“Do not rejoice . . . that the rod that struck you is broken.” — Isaiah 14:29
“Go ahead, make my day!” Who doesn’t remember that oft quoted movie line from the 1983 film Sudden Impact. The scene takes place at the very beginning of the movie when Detective Harry Callahan (Clint Eastwood) goes into a diner for a morning cup of coffee where he discovers a robbery in progress. He takes down all but one of the robbers in a shootout. However, the surviving robber grabs one of the waitresses, holds his gun to her head, and threatens to shoot. Instead of backing off, Harry points his .44 caliber revolver into the man’s face and dares him to shoot, saying with clenched teeth in his characteristic Dirty Harry style, “Go ahead, make my day,'” meaning that if the robber attempts to harm the waitress, Harry would be happy to dispatch the robber.
There is something deliciously satisfying about seeing bad guys, law offenders, bullies, or rude and obnoxious people get their just deserts. Oh, and let’s not leave out when corrupt politicians, or the one’s we disagree with, get defeated in their re-election bids. Almost daily someone speeds past me in a school zone, of all places, while the rest of us law-abiding motorists creep along within the twenty-mile-an-hour limit. I’m sure I’m not the only one who gloats when I see the offender pulled off on a side street by the motorcycle cop hiding behind a tree.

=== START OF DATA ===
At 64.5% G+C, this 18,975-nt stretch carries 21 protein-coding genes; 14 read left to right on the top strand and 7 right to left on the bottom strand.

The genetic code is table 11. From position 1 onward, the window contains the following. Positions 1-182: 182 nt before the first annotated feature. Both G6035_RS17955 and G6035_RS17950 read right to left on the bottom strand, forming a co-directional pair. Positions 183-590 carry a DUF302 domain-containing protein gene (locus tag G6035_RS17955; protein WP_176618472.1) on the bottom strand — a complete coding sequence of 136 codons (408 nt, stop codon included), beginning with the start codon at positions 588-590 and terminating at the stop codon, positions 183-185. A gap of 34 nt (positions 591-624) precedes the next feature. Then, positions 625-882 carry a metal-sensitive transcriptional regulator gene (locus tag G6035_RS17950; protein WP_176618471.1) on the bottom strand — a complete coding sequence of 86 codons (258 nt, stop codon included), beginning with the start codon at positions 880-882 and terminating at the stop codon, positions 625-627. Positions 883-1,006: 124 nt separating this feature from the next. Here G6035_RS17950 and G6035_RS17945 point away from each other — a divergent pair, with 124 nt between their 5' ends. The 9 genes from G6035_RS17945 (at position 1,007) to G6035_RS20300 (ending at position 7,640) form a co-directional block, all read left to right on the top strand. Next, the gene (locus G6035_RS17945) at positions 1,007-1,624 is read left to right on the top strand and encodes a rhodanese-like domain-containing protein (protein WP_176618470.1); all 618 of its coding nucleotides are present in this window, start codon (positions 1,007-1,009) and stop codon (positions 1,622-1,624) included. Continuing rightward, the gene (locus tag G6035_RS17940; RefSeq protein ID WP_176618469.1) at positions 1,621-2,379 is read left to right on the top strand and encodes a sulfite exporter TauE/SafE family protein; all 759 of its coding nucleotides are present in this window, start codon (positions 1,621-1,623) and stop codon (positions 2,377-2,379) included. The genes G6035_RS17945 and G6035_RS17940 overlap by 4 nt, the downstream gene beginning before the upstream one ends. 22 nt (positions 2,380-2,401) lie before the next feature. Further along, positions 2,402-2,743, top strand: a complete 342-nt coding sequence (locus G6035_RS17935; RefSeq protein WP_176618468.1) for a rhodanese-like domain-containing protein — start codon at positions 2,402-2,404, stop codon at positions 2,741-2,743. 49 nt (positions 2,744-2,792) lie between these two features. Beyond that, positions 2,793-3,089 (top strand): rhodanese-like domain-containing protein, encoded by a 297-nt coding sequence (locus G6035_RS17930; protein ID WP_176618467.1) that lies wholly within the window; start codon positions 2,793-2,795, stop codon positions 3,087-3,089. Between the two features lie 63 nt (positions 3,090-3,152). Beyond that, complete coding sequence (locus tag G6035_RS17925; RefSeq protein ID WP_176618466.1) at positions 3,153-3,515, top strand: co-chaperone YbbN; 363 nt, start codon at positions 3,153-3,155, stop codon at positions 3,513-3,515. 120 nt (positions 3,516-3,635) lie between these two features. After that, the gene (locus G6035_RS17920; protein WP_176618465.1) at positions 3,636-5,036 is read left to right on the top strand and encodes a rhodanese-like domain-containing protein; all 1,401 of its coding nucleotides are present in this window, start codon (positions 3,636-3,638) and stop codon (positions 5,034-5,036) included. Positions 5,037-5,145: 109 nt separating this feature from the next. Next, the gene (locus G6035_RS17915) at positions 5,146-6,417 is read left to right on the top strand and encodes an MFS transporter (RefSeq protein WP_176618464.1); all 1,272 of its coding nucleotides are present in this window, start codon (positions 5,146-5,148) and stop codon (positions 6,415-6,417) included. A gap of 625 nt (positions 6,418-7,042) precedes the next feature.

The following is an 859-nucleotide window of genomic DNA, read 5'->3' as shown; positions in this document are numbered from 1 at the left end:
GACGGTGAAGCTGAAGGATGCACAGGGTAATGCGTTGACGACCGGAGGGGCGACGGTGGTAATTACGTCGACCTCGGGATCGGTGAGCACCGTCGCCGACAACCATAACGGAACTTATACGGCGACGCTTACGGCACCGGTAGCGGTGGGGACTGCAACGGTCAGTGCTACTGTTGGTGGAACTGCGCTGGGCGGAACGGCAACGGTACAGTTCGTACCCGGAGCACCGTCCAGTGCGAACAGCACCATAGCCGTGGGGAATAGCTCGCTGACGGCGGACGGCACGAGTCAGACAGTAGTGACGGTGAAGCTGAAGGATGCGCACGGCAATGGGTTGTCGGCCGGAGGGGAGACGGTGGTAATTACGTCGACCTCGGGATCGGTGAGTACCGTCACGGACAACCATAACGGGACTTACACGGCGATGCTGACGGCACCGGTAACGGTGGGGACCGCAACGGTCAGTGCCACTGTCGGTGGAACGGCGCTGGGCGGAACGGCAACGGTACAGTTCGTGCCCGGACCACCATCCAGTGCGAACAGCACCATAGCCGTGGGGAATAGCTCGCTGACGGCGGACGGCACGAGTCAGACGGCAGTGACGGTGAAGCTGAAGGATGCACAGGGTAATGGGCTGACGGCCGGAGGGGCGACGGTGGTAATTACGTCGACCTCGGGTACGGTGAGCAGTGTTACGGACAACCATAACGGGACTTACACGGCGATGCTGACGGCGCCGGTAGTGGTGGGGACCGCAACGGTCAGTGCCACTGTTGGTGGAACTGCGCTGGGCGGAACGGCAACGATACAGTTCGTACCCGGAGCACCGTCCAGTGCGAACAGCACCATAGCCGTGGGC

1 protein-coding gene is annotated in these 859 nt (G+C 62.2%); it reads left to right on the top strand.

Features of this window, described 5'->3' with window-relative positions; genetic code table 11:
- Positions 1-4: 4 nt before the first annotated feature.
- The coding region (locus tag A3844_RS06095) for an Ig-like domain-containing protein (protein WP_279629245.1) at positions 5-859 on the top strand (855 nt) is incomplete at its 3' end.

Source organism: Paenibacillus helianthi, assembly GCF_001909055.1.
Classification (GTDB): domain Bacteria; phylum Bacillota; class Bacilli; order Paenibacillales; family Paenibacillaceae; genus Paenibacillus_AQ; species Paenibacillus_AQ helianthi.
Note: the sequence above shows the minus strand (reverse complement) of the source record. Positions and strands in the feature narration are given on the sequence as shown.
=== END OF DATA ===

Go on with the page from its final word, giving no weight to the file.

Once I had a boss who was universally disliked by his direct reports, among whom I was one. Besides needing a paycheck, the only reason any of us hung around was that we might out last him. Sure enough, the day finally arrived when his mismanagement and shenanigans caught up with him and he was suddenly unemployed. I remember how, on hearing the news, those of us who worked for him wanted to dance in the streets.
But alas! Smugness and gloating in the face of another’s calamity seems to diminish when we remember our own shortcomings and imperfections. I may gloat when a fellow motorist gets ticketed for speeding through a school zone, but how often am I guilty of driving eighty when the speed limit is seventy? My former boss may have been a scoundrel, yet how many blunders did I make in my own career worthy of dismissal? And just because I disagree with a politician, does that mean I am always right? Perhaps neither should we be so quick to rejoice “that the rod that struck you is broken.”